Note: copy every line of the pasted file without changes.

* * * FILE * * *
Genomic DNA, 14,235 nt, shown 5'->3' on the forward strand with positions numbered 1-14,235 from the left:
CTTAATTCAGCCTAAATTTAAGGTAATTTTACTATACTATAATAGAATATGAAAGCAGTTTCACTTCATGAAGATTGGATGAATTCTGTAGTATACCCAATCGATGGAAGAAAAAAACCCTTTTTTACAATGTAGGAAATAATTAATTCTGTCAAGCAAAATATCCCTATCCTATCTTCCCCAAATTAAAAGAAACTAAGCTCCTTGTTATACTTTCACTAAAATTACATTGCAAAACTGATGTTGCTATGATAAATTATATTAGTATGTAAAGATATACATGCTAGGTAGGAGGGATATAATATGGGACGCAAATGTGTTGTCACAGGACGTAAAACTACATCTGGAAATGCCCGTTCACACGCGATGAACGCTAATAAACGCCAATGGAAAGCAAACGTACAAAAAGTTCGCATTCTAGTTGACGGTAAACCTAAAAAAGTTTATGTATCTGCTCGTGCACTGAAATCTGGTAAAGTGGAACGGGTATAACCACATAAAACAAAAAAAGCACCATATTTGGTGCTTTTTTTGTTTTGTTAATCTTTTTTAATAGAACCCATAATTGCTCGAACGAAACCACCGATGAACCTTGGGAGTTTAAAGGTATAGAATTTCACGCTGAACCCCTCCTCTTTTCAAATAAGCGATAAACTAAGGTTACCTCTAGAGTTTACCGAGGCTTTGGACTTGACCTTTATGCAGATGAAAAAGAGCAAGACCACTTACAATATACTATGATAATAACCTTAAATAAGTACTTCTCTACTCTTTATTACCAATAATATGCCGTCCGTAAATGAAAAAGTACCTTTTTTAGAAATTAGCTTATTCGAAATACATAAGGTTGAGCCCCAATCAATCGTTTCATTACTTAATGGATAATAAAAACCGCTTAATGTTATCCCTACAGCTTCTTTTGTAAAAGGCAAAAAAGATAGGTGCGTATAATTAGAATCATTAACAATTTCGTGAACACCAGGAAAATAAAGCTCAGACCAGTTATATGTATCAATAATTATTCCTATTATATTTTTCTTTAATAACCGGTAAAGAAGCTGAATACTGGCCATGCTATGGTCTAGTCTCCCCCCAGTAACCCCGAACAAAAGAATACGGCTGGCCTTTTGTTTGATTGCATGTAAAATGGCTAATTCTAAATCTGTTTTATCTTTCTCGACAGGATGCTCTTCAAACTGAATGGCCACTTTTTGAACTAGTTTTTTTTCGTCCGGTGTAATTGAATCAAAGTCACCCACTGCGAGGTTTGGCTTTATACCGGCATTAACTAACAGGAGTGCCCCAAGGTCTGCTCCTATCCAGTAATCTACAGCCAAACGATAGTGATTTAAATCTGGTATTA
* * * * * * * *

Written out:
Genomic DNA, 14,235 nt, shown 5'->3' on the forward strand with positions numbered 1-14,235 from the left:
CTTAATTCAGCCTAAATTTAAGGTAATTTTACTATACTATAATAGAATATGAAAGCAGTTTCACTTCATGAAGATTGGATGAATTCTGTAGTATACCCAATCGATGGAAGAAAAAAACCCTTTTTTACAATGTAGGAAATAATTAATTCTGTCAAGCAAAATATCCCTATCCTATCTTCCCCAAATTAAAAGAAACTAAGCTCCTTGTTATACTTTCACTAAAATTACATTGCAAAACTGATGTTGCTATGATAAATTATATTAGTATGTAAAGATATACATGCTAGGTAGGAGGGATATAATATGGGACGCAAATGTGTTGTCACAGGACGTAAAACTACATCTGGAAATGCCCGTTCACACGCGATGAACGCTAATAAACGCCAATGGAAAGCAAACGTACAAAAAGTTCGCATTCTAGTTGACGGTAAACCTAAAAAAGTTTATGTATCTGCTCGTGCACTGAAATCTGGTAAAGTGGAACGGGTATAACCACATAAAACAAAAAAAGCACCATATTTGGTGCTTTTTTTGTTTTGTTAATCTTTTTTAATAGAACCCATAATTGCTCGAACGAAACCACCGATGAACCTTGGGAGTTTAAAGGTATAGAATTTCACGCTGAACCCCTCCTCTTTTCAAATAAGCGATAAACTAAGGTTACCTCTAGAGTTTACCGAGGCTTTGGACTTGACCTTTATGCAGATGAAAAAGAGCAAGACCACTTACAATATACTATGATAATAACCTTAAATAAGTACTTCTCTACTCTTTATTACCAATAATATGCCGTCCGTAAATGAAAAAGTACCTTTTTTAGAAATTAGCTTATTCGAAATACATAAGGTTGAGCCCCAATCAATCGTTTCATTACTTAATGGATAATAAAAACCGCTTAATGTTATCCCTACAGCTTCTTTTGTAAAAGGCAAAAAAGATAGGTGCGTATAATTAGAATCATTAACAATTTCGTGAACACCAGGAAAATAAAGCTCAGACCAGTTATATGTATCAATAATTATTCCTATTATATTTTTCTTTAATAACCGGTAAAGAAGCTGAATACTGGCCATGCTATGGTCTAGTCTCCCCCCAGTAACCCCGAACAAAAGAATACGGCTGGCCTTTTGTTTGATTGCATGTAAAATGGCTAATTCTAAATCTGTTTTATCTTTCTCGACAGGATGCTCTTCAAACTGAATGGCCACTTTTTGAACTAGTTTTTTTTCGTCCGGTGTAATTGAATCAAAGTCACCCACTGCGAGGTTTGGCTTTATACCGGCATTAACTAACAGGAGTGCCCCAAGGTCTGCTCCTATCCAGTAATCTACAGCCAAACGATAGTGATTTAAATCTGGTATTA